It's not that they fucked up the ending, it's that the ending didn't exist. Just walk through a door and fade-to-black, here have a wall of text to read. And the developers defended themselves by saying the game was complete and the game description pages were accurate, followed a day later by the publisher saying that it was the start of an episodic game and was always going to be that way despite them not telling any customers that.

I've also looked at the Steam forums for the game and apparently the game, as of release, is nearly identical to the alpha version of the game from four months ago. Including the non-ending.

Vivi22:

The Random One:
It's also pretty bad when Steam, sellers of The War Z, refuse to sell your game.

Steam doesn't sell The War Z. They did initially until it became clear that the description the company gave of the game was utter bullshit, and it hasn't been back on Steam since as far as I know.

They changed the name and are now selling it as Infestation: Survivor Stories.

http://store.steampowered.com/app/226700/?snr=1_7_15__13

CriticalMiss:

Vivi22:

The Random One:
It's also pretty bad when Steam, sellers of The War Z, refuse to sell your game.

Steam doesn't sell The War Z. They did initially until it became clear that the description the company gave of the game was utter bullshit, and it hasn't been back on Steam since as far as I know.

They changed the name and are now selling it as Infestation: Survivor Stories.

http://store.steampowered.com/app/226700/?snr=1_7_15__13

Wait wait wait. Steam is still allowin sales of that game after everythin that happened? Shouldn't quality control be all over that?

Wow. Bad week for the indie scene. First that Total Biscuit thing with Day One: Garry's Incident and now this issue with Dark Matter.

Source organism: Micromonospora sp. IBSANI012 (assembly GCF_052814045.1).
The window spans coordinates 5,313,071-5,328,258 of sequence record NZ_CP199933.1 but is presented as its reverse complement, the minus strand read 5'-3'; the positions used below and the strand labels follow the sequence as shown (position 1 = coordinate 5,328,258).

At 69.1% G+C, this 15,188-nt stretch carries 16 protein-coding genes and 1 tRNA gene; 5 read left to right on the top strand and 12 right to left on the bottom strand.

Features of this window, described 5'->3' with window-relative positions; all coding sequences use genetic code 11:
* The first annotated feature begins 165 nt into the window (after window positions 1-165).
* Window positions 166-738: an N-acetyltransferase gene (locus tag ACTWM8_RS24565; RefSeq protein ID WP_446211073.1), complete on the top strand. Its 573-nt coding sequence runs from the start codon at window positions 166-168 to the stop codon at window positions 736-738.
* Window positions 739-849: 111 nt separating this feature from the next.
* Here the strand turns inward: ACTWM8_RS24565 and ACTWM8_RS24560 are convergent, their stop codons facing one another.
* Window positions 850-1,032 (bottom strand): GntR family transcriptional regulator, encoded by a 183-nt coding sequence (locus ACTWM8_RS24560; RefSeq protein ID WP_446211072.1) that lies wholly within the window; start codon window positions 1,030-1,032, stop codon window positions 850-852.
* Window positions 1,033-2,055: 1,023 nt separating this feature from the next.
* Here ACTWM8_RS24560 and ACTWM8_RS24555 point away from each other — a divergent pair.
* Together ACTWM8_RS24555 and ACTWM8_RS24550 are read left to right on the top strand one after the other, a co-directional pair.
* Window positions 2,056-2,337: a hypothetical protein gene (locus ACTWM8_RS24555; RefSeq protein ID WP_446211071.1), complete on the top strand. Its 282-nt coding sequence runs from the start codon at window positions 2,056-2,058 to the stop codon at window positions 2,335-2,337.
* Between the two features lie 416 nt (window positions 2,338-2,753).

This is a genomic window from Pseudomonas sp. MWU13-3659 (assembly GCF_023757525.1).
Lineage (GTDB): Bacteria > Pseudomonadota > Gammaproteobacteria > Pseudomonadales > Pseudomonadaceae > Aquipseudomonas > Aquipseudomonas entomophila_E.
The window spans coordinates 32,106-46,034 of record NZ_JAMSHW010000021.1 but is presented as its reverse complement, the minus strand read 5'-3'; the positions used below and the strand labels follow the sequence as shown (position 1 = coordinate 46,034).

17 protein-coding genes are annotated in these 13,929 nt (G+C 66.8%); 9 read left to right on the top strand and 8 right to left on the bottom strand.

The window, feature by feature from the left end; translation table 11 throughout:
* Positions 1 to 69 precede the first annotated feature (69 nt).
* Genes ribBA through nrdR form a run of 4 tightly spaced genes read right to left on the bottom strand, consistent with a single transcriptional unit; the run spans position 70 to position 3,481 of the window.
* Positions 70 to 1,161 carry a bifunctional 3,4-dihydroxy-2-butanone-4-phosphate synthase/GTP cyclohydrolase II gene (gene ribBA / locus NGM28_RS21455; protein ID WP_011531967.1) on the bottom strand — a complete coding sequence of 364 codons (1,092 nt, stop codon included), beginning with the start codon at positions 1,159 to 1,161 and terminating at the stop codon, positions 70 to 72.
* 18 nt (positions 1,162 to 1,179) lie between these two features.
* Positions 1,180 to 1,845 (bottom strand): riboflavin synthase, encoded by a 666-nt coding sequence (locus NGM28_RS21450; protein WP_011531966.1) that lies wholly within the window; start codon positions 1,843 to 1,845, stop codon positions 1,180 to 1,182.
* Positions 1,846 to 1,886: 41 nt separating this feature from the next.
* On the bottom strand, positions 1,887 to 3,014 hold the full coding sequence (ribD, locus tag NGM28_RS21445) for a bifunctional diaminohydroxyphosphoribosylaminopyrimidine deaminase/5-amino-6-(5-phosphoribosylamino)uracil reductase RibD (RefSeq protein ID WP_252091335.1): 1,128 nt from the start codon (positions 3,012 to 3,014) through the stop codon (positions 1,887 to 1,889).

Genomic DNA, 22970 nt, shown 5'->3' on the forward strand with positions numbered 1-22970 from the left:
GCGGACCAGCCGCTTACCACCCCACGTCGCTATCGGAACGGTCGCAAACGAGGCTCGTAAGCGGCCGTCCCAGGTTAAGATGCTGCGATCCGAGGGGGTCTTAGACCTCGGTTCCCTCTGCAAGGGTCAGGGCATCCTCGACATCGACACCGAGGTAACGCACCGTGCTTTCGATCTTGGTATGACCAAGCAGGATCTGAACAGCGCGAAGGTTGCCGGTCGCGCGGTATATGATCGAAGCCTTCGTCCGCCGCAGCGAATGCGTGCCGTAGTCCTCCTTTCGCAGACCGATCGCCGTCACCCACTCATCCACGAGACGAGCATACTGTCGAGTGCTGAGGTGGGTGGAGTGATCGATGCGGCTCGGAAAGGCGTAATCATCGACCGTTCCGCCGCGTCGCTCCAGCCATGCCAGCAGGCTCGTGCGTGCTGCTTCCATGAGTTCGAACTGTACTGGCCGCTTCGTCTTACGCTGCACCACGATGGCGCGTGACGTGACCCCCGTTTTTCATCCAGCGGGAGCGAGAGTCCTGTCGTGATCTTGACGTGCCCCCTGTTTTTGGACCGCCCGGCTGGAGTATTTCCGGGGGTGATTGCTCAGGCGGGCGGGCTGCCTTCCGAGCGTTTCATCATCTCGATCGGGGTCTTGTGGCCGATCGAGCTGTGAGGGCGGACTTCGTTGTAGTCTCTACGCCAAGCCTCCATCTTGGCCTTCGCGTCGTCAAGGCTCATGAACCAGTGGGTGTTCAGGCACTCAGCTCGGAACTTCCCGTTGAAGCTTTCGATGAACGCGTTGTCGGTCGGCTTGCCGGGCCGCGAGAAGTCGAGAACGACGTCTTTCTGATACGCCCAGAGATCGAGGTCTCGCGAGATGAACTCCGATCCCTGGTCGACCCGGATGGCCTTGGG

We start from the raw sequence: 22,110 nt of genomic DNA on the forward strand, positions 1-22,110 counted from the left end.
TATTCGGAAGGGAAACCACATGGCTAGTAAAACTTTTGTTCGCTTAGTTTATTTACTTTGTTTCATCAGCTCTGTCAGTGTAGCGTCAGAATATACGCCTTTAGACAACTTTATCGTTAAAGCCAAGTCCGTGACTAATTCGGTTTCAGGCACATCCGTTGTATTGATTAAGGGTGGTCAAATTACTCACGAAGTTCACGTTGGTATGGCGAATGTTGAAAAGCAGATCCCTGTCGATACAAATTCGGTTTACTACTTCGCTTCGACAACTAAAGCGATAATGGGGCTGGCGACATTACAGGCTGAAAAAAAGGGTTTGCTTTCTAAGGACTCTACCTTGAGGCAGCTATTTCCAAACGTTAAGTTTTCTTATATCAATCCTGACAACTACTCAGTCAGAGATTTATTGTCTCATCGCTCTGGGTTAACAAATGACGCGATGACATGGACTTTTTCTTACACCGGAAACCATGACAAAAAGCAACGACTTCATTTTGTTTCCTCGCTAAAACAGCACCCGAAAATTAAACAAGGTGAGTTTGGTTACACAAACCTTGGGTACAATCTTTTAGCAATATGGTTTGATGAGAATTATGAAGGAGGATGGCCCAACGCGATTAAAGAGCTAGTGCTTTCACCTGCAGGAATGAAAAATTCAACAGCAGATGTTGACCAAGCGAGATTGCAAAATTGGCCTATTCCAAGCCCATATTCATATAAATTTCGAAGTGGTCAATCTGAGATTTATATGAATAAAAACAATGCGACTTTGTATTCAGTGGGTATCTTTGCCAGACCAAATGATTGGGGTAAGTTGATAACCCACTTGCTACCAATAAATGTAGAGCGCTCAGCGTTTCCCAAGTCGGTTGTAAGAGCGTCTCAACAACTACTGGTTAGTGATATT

Shame really. I like it a lot better when independent devs are coming up with interesting games rather than trying to screw over their audience.

erttheking:
So, GOG.com is basically taking bad PR for the company that made Dark Matter and turning it into good PR for them. Well, good on them to be perfectly honest.

The sad part is now it's pretty much assured we'll never get the episode that actually provides resolution. It's like watching Two and a Half Men.

shintakie10:

CriticalMiss:

Vivi22:

Steam doesn't sell The War Z. They did initially until it became clear that the description the company gave of the game was utter bullshit, and it hasn't been back on Steam since as far as I know.

They changed the name and are now selling it as Infestation: Survivor Stories.

http://store.steampowered.com/app/226700/?snr=1_7_15__13

Wait wait wait. Steam is still allowin sales of that game after everythin that happened? Shouldn't quality control be all over that?

Big problem with War Z is it advertised features that did not have. You can still sell a turd, you just can't try to pass it off as a diamond that can cure cancer and gives you +2 to charisma.
They had things listed like skill system, massive multiple maps, private servers, max players per server at 100 (it was 50). Screenshots they used for advertising showed things like cars, locations, animations and graphical effects that didn't exist. Some of them are still up but not sure if Steam polices those since those are usually taken during development and with large world games it could be nearly impossible to find the actual screenshot location.

shial:

shintakie10:
[